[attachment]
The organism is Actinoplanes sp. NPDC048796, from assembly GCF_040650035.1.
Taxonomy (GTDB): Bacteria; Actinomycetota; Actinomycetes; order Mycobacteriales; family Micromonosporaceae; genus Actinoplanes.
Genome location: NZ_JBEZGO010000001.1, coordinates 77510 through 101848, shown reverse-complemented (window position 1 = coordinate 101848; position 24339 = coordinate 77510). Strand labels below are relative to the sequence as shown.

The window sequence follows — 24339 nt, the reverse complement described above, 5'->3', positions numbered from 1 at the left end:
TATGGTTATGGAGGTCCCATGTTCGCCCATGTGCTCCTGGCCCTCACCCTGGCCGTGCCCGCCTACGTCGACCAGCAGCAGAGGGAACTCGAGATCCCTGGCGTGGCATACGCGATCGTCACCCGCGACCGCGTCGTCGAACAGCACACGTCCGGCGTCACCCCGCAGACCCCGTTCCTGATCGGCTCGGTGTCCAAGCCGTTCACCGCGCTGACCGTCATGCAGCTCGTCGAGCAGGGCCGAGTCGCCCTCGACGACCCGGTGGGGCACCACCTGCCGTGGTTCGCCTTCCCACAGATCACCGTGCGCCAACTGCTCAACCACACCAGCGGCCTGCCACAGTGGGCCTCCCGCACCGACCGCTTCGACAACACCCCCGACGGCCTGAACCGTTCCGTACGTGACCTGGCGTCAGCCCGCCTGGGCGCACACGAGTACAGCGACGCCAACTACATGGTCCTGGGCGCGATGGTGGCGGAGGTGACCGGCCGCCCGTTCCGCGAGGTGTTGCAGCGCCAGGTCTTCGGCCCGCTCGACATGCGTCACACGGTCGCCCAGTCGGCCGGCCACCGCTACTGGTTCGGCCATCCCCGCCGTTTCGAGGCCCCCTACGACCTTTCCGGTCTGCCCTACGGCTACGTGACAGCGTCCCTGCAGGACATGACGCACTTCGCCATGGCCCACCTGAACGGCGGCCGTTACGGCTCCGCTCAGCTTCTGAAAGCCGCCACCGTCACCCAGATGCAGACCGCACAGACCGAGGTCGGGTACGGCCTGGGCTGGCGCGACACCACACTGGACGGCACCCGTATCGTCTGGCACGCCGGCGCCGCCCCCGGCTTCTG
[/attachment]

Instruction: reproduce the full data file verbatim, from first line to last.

The organism is Actinoplanes sp. NPDC048796, from assembly GCF_040650035.1.
Taxonomy (GTDB): Bacteria; Actinomycetota; Actinomycetes; order Mycobacteriales; family Micromonosporaceae; genus Actinoplanes.
Genome location: NZ_JBEZGO010000001.1, coordinates 77510 through 101848, shown reverse-complemented (window position 1 = coordinate 101848; position 24339 = coordinate 77510). Strand labels below are relative to the sequence as shown.

The window sequence follows — 24339 nt, the reverse complement described above, 5'->3', positions numbered from 1 at the left end:
TATGGTTATGGAGGTCCCATGTTCGCCCATGTGCTCCTGGCCCTCACCCTGGCCGTGCCCGCCTACGTCGACCAGCAGCAGAGGGAACTCGAGATCCCTGGCGTGGCATACGCGATCGTCACCCGCGACCGCGTCGTCGAACAGCACACGTCCGGCGTCACCCCGCAGACCCCGTTCCTGATCGGCTCGGTGTCCAAGCCGTTCACCGCGCTGACCGTCATGCAGCTCGTCGAGCAGGGCCGAGTCGCCCTCGACGACCCGGTGGGGCACCACCTGCCGTGGTTCGCCTTCCCACAGATCACCGTGCGCCAACTGCTCAACCACACCAGCGGCCTGCCACAGTGGGCCTCCCGCACCGACCGCTTCGACAACACCCCCGACGGCCTGAACCGTTCCGTACGTGACCTGGCGTCAGCCCGCCTGGGCGCACACGAGTACAGCGACGCCAACTACATGGTCCTGGGCGCGATGGTGGCGGAGGTGACCGGCCGCCCGTTCCGCGAGGTGTTGCAGCGCCAGGTCTTCGGCCCGCTCGACATGCGTCACACGGTCGCCCAGTCGGCCGGCCACCGCTACTGGTTCGGCCATCCCCGCCGTTTCGAGGCCCCCTACGACCTTTCCGGTCTGCCCTACGGCTACGTGACAGCGTCCCTGCAGGACATGACGCACTTCGCCATGGCCCACCTGAACGGCGGCCGTTACGGCTCCGCTCAGCTTCTGAAAGCCGCCACCGTCACCCAGATGCAGACCGCACAGACCGAGGTCGGGTACGGCCTGGGCTGGCGCGACACCACACTGGACGGCACCCGTATCGTCTGGCACGCCGGCGCCGCCCCCGGCTTCTG